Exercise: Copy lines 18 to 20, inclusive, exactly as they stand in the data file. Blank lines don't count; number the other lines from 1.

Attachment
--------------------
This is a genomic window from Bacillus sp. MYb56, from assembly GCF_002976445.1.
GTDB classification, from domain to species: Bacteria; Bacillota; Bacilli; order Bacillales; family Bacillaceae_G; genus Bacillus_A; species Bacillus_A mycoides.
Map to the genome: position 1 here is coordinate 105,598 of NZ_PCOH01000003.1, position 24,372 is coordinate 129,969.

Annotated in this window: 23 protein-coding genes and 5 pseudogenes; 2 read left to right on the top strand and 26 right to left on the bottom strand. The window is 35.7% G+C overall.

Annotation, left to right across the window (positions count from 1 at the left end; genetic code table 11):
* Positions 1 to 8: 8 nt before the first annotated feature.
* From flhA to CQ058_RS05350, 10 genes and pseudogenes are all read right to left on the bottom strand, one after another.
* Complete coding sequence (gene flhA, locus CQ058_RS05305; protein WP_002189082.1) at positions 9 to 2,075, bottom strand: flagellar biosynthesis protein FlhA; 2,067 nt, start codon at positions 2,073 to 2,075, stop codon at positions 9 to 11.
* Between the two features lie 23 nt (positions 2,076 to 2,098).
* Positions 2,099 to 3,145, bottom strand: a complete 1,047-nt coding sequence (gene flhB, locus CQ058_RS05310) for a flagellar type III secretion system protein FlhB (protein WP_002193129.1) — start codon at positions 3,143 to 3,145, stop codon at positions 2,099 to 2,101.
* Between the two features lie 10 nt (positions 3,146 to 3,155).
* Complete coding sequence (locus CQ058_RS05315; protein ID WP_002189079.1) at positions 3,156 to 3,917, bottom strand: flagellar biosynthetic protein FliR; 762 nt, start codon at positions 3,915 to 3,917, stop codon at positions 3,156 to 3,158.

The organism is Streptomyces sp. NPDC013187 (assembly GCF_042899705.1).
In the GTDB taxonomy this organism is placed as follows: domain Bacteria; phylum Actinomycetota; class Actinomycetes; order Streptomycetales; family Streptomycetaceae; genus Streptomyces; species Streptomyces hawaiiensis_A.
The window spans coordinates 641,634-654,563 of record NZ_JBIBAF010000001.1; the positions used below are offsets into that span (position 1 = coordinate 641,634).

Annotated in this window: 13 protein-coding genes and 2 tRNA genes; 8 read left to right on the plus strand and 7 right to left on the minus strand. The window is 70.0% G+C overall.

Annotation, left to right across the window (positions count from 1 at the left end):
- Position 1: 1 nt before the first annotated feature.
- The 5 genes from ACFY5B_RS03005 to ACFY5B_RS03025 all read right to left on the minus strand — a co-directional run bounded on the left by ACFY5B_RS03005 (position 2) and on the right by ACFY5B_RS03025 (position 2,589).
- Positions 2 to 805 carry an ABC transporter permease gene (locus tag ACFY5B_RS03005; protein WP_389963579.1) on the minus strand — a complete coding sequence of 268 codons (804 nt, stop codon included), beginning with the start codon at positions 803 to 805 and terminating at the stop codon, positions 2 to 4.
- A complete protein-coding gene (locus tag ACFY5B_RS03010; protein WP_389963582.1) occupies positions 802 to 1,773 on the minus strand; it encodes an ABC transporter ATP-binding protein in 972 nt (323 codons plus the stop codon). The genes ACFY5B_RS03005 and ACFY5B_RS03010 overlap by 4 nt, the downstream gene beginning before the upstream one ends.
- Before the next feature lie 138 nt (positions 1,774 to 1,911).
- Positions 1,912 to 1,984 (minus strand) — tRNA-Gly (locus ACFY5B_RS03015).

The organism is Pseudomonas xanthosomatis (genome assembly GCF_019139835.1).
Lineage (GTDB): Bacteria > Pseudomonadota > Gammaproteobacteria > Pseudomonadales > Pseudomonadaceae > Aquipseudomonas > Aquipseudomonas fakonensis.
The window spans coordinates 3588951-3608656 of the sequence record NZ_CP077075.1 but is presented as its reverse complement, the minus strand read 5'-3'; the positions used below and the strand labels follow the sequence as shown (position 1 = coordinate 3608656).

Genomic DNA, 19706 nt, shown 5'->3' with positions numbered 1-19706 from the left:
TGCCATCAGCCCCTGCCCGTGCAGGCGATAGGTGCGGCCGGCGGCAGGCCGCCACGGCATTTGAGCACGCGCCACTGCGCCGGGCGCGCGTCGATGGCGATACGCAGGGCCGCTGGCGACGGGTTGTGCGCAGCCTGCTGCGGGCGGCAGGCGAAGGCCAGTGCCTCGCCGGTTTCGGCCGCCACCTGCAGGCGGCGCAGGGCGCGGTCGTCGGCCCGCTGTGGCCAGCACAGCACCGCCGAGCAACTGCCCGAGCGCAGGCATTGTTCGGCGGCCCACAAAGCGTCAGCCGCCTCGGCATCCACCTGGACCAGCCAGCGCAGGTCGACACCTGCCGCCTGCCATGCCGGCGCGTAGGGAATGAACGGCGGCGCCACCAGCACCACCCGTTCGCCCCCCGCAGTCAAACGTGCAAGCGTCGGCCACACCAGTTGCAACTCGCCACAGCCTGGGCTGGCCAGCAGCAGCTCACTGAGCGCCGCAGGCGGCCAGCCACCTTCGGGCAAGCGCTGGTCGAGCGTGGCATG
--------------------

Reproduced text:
- Position 1: 1 nt before the first annotated feature.
- The 5 genes from ACFY5B_RS03005 to ACFY5B_RS03025 all read right to left on the minus strand — a co-directional run bounded on the left by ACFY5B_RS03005 (position 2) and on the right by ACFY5B_RS03025 (position 2,589).
- Positions 2 to 805 carry an ABC transporter permease gene (locus tag ACFY5B_RS03005; protein WP_389963579.1) on the minus strand — a complete coding sequence of 268 codons (804 nt, stop codon included), beginning with the start codon at positions 803 to 805 and terminating at the stop codon, positions 2 to 4.